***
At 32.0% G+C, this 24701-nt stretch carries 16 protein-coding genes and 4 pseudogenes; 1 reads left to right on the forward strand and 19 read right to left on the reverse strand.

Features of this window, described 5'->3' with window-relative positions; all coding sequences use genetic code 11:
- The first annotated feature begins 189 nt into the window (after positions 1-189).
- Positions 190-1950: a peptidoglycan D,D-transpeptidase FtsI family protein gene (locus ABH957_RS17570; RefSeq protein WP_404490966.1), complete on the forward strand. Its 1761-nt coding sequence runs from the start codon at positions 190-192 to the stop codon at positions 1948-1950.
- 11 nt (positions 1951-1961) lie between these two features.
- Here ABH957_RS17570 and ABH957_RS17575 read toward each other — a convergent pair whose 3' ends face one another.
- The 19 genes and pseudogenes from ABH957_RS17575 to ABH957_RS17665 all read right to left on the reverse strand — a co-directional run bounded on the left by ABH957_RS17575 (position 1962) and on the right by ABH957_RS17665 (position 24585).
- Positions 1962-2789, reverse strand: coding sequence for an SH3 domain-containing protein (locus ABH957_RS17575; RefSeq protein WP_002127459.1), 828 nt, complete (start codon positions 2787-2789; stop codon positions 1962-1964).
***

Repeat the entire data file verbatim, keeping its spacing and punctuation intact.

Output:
At 32.0% G+C, this 24701-nt stretch carries 16 protein-coding genes and 4 pseudogenes; 1 reads left to right on the forward strand and 19 read right to left on the reverse strand.

Features of this window, described 5'->3' with window-relative positions; all coding sequences use genetic code 11:
- The first annotated feature begins 189 nt into the window (after positions 1-189).
- Positions 190-1950: a peptidoglycan D,D-transpeptidase FtsI family protein gene (locus ABH957_RS17570; RefSeq protein WP_404490966.1), complete on the forward strand. Its 1761-nt coding sequence runs from the start codon at positions 190-192 to the stop codon at positions 1948-1950.
- 11 nt (positions 1951-1961) lie between these two features.
- Here ABH957_RS17570 and ABH957_RS17575 read toward each other — a convergent pair whose 3' ends face one another.
- The 19 genes and pseudogenes from ABH957_RS17575 to ABH957_RS17665 all read right to left on the reverse strand — a co-directional run bounded on the left by ABH957_RS17575 (position 1962) and on the right by ABH957_RS17665 (position 24585).
- Positions 1962-2789, reverse strand: coding sequence for an SH3 domain-containing protein (locus ABH957_RS17575; RefSeq protein WP_002127459.1), 828 nt, complete (start codon positions 2787-2789; stop codon positions 1962-1964).